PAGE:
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'I wondered had I turned into Rip Van Winkle,' Bertie Ahern tells UK Brexit committee

The former Taoiseach insisted repeatedly that “Northern Ireland is not the same as the rest of the UK”.

FORMER TAOISEACH BERTIE Ahern has insisted repeatedly to a House of Commons Brexit committee that Finchley is not the same as Belfast, saying that such an assertion is “constitutionally incorrect”.

He said that Brexit had thrown up the future of Northern Ireland into doubt, that “young people have grown up in a safer place because of the Good Friday Agreement”, and that “nobody wants to see a hardening of that border”.

He told the UK’s Exiting the European Union Committee this morning:

“I wondered had I turned into Rip Van Winkle, who fell asleep for 20 years and woke up to find out that everything had changed.”

When asked about how the Irish people reacted to suggestions that Ireland could join up with the UK and leave the European Union as well, he said: “Not very well.”

He also asserted that “I said there was a difference between Dublin and Belfast… but I also said that there’s a difference between Belfast and Finchley.

The argument that Northern Ireland is precisely the same as Finchley is incorrect, it’s constitutionally incorrect as per the Good Friday Agreement.

“What frustrates me and others is there’s a view that Northern Ireland is so intrinsically linked to the UK in a way that [supersedes] the Good Friday Agreement, and that’s the bit that really upsets us.”

He said that on his way to the committee that a man stopped him and “didn’t say good morning to me, didn’t say goodbye to me”, but gave his view on Brexit and Northern Ireland, as people tend to do.

We want to keep the border the way it is now.. and we want to keep the relationship between Ireland and the UK in the hugely positive place that it has reached in the past two decades.

Ahern added that it was his view that if it wasn’t for Brexit, the Northern Ireland institutions “would be up and running again”.

He was also asked about Irish people’s view of the backstop, and said that it was “one of those rare moments” where the other parties in Ireland, the people of Ireland and Irish businesses support the government’s handling of Brexit, and the backstop.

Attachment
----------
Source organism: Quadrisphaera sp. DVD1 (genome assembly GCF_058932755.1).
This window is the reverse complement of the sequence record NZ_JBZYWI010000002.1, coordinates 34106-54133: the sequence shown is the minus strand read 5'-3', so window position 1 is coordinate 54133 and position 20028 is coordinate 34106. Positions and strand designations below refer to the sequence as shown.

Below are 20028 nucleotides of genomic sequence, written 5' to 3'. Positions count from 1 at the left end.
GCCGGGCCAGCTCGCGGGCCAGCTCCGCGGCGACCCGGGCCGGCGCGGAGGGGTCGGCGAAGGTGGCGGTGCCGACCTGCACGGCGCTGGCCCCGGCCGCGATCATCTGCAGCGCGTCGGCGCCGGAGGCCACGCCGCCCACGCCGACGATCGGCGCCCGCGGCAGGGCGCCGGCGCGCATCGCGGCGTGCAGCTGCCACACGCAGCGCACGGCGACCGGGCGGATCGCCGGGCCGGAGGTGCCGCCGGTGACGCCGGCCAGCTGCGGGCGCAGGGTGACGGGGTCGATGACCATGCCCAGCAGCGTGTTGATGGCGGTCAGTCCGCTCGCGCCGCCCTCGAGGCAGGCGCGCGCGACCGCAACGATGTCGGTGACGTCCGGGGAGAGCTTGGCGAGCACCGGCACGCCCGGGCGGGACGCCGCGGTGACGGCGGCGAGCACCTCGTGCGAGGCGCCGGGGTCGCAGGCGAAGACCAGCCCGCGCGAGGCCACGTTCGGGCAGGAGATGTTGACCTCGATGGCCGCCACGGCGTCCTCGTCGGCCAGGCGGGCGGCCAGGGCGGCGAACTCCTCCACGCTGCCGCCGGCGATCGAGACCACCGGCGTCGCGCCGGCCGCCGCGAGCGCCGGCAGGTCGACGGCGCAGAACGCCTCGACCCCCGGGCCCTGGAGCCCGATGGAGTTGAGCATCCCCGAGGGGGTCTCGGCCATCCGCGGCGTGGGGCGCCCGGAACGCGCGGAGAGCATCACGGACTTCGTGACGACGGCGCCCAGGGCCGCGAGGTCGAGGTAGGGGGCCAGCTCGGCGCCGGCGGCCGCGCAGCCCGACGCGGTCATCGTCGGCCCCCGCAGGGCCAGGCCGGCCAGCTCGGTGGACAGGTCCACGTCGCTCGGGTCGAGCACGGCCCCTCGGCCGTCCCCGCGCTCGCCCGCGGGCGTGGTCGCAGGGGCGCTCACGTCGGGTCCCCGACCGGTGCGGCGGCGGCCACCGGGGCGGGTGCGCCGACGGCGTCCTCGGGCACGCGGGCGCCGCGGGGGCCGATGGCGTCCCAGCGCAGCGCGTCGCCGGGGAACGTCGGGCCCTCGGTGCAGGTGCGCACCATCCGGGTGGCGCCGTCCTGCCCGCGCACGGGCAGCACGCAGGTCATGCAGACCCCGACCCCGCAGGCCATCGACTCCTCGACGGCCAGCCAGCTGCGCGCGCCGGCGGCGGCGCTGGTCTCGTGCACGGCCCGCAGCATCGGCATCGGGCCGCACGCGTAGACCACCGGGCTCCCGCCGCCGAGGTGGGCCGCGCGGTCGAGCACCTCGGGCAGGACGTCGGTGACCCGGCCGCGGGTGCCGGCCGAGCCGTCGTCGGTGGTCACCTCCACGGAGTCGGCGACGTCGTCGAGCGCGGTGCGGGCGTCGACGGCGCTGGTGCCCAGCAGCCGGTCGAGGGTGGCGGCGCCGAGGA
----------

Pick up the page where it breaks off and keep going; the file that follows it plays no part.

The backstop plan is essentially a safety net. If there is no Brexit trade deal it would avoid a hard border between Northern Ireland and Ireland, and also it would ensure that there would be no tariffs, quotas, rules of origin, or customs procedures between the EU and the UK.

He added: “It doesn’t need loads of pages, but I understand people need to do their job.”

Sammy Wilson referred to the “rhetoric of the current Taoiseach”, and apparent threats he says that Leo Varadkar made by “turning off lights, stopping planes, sending troops, and building Berlin wall around the border”.

He asked the former Fianna Fáil Taoiseach if he found that rhetoric helpful at this time, and Ahern replied:

“Well you know how much I love all the parties in Northern Ireland, and how much I love all the parties in the south of Ireland. What I’ve spent my life doing, is trying to make sure we have a love-in of all of us, so rhetoric from anybody at anytime isn’t helpful.”

When asked about the effect of a no-deal Brexit on Ireland, Ahern referenced possible job losses, and the impact on trade.

“It’s always the issue that the overall figures mightn’t look too horrific, but when you look at the small indigenous famers and small employers, it would be devastating,” he said.

That’s not to mention the value of sterling at all. I’m not into guessing sterling, even when I was Finance Minister, but that could have an effect.

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